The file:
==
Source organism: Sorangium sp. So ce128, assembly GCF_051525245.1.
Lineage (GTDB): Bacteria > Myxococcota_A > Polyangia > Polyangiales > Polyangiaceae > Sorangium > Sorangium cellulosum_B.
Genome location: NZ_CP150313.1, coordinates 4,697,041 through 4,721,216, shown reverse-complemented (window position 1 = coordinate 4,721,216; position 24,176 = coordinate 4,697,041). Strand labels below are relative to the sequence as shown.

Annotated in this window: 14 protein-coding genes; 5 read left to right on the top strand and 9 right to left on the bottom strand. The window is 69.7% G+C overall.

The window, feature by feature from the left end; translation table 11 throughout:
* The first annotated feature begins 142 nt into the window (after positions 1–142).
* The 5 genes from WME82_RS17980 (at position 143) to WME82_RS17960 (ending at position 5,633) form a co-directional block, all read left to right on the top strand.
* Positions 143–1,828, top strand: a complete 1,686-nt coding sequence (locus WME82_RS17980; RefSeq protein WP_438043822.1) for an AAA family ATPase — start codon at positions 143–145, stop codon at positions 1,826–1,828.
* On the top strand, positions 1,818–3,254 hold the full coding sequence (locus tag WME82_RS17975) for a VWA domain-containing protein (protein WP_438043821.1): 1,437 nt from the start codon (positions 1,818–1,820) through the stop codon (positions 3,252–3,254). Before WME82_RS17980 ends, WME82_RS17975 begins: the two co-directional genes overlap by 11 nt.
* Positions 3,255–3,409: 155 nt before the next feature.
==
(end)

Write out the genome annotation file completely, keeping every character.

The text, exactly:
Source organism: Sorangium sp. So ce128, assembly GCF_051525245.1.
Lineage (GTDB): Bacteria > Myxococcota_A > Polyangia > Polyangiales > Polyangiaceae > Sorangium > Sorangium cellulosum_B.
Genome location: NZ_CP150313.1, coordinates 4,697,041 through 4,721,216, shown reverse-complemented (window position 1 = coordinate 4,721,216; position 24,176 = coordinate 4,697,041). Strand labels below are relative to the sequence as shown.

Annotated in this window: 14 protein-coding genes; 5 read left to right on the top strand and 9 right to left on the bottom strand. The window is 69.7% G+C overall.

The window, feature by feature from the left end; translation table 11 throughout:
* The first annotated feature begins 142 nt into the window (after positions 1–142).
* The 5 genes from WME82_RS17980 (at position 143) to WME82_RS17960 (ending at position 5,633) form a co-directional block, all read left to right on the top strand.
* Positions 143–1,828, top strand: a complete 1,686-nt coding sequence (locus WME82_RS17980; RefSeq protein WP_438043822.1) for an AAA family ATPase — start codon at positions 143–145, stop codon at positions 1,826–1,828.
* On the top strand, positions 1,818–3,254 hold the full coding sequence (locus tag WME82_RS17975) for a VWA domain-containing protein (protein WP_438043821.1): 1,437 nt from the start codon (positions 1,818–1,820) through the stop codon (positions 3,252–3,254). Before WME82_RS17980 ends, WME82_RS17975 begins: the two co-directional genes overlap by 11 nt.
* Positions 3,255–3,409: 155 nt before the next feature.